Five things to do before the general election

On Thursday, 8 June 2017, the UK will be facing a general election. Are you ready?

Surely you’ve heard the news? It’s election time!

We’ve had a lot of opportunities to vote recently. Perhaps you’re getting bored of the continual political conversations, arguments and divisions. Maybe you’ve run out of brain-space for yet another decision? Or maybe you’re the opposite of all that. You’re excited, whether it’s your first general election or your twentieth, and you’re looking forward to having your voice heard and your vote counted.

However you’re feeling, here are five top tips for engaging with the election this year. How can we honour God this election season, how can we ‘uphold the cause of the poor and the oppressed’ as Psalm 82:3 declares?

Have we missed something? Let us know what you’ll be doing by adding a comment below.

1. Pray

Whatever happens this election let’s pray for all those campaigning and all who will be elected.

The Message interprets 1 Timothy 2 by saying: ‘The first thing I want you to do is pray. Pray every way you know how, for everyone you know. Pray especially for rulers and their governments to rule well so we can be quietly about our business of living simply, in humble contemplation. This is the way our Saviour God wants us to live.’

Let’s be people who pray, thanking God for those we agree with and those we don’t. Every politician I’ve met is there because they care deeply about our country and our world, even those I disagree with!!

And crucially, pray for the people living in poverty to be a priority, pray that God will be with those who will be most affected by the decisions made by our next government.

2. Register to vote

Sign up! Sign up! Sign up! Did you know that in the last election more than one in three people didn’t even vote?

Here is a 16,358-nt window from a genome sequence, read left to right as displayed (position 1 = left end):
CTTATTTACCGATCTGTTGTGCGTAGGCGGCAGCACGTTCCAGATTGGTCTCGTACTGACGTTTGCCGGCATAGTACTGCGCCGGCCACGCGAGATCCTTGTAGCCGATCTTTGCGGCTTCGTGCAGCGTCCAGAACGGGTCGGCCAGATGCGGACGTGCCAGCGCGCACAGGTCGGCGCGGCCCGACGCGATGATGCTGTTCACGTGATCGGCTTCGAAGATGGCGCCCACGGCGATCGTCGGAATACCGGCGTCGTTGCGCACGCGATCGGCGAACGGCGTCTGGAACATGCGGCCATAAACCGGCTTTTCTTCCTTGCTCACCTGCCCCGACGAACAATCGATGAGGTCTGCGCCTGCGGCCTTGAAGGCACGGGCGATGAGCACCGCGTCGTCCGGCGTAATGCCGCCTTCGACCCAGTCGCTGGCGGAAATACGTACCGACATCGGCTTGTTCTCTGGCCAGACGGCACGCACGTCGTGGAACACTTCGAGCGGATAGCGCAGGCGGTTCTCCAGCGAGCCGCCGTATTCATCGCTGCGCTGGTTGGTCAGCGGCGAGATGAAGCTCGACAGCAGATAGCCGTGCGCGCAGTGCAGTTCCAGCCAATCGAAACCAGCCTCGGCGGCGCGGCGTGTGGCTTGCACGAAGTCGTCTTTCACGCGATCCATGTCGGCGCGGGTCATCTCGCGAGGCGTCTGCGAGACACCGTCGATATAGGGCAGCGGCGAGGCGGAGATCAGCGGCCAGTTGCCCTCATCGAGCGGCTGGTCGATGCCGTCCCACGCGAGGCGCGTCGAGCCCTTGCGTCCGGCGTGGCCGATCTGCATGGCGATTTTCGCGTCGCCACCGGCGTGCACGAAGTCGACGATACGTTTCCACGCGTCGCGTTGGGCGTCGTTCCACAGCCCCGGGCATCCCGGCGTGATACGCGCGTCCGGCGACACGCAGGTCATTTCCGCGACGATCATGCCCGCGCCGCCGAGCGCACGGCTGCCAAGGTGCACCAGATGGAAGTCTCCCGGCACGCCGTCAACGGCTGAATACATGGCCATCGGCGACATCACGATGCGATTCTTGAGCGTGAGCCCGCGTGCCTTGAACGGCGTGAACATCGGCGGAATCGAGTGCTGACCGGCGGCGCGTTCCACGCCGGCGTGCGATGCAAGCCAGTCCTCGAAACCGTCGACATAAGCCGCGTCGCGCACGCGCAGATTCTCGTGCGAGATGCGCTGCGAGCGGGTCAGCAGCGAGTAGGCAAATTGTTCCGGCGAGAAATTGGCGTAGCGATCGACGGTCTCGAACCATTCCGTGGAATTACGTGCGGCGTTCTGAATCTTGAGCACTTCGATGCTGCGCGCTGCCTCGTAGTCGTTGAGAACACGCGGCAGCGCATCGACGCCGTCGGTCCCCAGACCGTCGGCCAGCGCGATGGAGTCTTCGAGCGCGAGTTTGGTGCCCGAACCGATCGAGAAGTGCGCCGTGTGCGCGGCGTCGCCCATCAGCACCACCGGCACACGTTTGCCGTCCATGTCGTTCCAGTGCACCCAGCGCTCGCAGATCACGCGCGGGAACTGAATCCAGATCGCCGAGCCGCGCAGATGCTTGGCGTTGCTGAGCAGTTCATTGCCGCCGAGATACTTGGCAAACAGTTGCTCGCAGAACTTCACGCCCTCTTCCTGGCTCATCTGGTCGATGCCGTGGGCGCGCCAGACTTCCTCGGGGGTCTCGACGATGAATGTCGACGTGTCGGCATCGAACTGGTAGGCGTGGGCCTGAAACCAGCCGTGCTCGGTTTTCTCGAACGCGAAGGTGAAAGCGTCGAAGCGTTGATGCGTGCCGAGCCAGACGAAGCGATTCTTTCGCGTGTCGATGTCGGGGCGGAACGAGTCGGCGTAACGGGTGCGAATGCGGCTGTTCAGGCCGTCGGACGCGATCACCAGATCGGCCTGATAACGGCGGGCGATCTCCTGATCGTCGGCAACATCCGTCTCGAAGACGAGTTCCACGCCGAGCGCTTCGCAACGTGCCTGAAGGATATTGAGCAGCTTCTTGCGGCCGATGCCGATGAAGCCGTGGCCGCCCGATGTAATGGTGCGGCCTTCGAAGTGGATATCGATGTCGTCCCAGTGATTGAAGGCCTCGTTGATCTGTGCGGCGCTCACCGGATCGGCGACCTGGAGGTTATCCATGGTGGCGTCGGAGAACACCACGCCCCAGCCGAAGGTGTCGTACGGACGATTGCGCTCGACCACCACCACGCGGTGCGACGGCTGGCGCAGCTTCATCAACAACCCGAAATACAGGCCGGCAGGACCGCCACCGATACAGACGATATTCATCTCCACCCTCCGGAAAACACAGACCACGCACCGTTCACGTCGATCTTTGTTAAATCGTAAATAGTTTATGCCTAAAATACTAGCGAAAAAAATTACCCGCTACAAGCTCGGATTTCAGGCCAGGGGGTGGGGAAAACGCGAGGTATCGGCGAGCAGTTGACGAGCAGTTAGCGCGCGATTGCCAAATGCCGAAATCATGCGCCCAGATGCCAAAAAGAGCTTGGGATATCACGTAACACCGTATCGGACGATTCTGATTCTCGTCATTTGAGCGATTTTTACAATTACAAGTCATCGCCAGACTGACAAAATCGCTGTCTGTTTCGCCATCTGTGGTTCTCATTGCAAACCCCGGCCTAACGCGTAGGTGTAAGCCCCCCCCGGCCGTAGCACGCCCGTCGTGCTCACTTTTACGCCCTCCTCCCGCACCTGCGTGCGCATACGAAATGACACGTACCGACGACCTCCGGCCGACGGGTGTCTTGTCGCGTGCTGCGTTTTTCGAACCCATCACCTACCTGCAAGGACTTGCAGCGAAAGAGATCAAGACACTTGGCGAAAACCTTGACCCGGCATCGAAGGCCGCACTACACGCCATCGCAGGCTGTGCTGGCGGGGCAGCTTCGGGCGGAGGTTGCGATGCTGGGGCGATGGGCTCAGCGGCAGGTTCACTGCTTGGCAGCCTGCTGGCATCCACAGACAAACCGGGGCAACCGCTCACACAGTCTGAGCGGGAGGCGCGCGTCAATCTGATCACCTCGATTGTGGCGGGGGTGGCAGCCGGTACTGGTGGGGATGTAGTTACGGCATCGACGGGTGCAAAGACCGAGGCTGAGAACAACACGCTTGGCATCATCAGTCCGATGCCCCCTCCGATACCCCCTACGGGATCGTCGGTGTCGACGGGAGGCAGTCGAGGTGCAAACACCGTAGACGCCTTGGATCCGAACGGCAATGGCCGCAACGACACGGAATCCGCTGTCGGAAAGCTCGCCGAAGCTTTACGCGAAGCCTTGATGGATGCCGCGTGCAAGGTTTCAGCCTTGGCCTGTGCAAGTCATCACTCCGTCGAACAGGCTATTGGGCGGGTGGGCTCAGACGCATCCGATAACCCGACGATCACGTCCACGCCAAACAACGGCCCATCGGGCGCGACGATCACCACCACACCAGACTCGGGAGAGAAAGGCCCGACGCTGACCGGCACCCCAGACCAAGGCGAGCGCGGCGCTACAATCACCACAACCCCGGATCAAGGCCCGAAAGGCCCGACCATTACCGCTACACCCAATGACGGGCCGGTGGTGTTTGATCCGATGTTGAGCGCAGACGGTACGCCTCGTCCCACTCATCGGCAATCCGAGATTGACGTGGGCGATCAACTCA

Make sure you have your say, and bug everyone you know to sign up before 22 May.

Sign up now, it takes just two minutes to register to vote.

3. Actually vote

For some people the election falls in exam time, and for some, thinking about both the election AND exams might be too much… but that doesn’t mean you have to miss out!

Sign up for a postal vote before 23 May and have your voice heard well before the election day. Then however the exams go, you know you’ve had your say in the future of our country.

Print off this form today and post it off to sign up for a postal vote. 

4. Ask a question

Why not ask your candidates how they will help people around the world to overcome poverty and fight climate change?

Some of us might get a knock on the door or a phone call in the next few weeks – or there might even be a hustings near you soon (just a meeting where candidates come to answer your questions – google ‘hustings near me’ to find out).

But even if none of these things happen you can contact your local candidates directly. Try the political party websites for information and then drop them an email, or even better give them a call.

Key point: You don’t have to be an expert, just share with them what matters to you.

We’ve written two questions you might want to ask if you get the chance:

… and if you’d like more information about these topics – you can read lots more here.

Voting election

‘I care about aid, saving lives in the world’s poorest places. Will you party keep our great promise to give 0.7% of national income as aid?’

Voting election

‘I care about climate change and the poverty it’s causing around the world. How will your party keep the promises made in Paris to cut greenhouse gas emissions faster?’

5. Join our #SpeakUp week of action

Whoever is elected in your area next month, it’s crucial we keep the pressure up and make climate change a top priority. We’re joining with loads of other organisations to run a week of action across the country.

We did something similar in October and it was a lot of fun, but we need your help to make it even better this year. Could you join with others from your church or local area and organise an event? Perhaps a picnic with your MP, a gathering at your church or a nature walk? It’s easy to do, and a brilliant chance for people to talk about the climate with their local politician.

We’ve got an awesome interactive map for you to add your events, or even just your interest to be involved. Keep checking back to see who else is signing up in your area and join together to make it happen.


    Yes – I wish more people would remember about praying – and we should all register and vote. But the bad news is the last ‘really fun’ 2 suggestions are unlikely to have any effect. Politics’ dirty secret is that effective activism isn’t fun – it’s hard slog. Find a marginal constituency you can get to comparatively easy (note to Londoners: Hampstead is probably swamped) where you feel either the incumbent or the main challenger is worth supporting. Contact their campaign team, then turn up to knock on doors, ring other members, steward meetings, input data, fill envelopes or whatever is needed. Alas -it’s the only way to do it (PS I’m having a day off as I have to go to work at 3, which is why I have time to type this.)

    Thanks this has been very helpful and thought provoking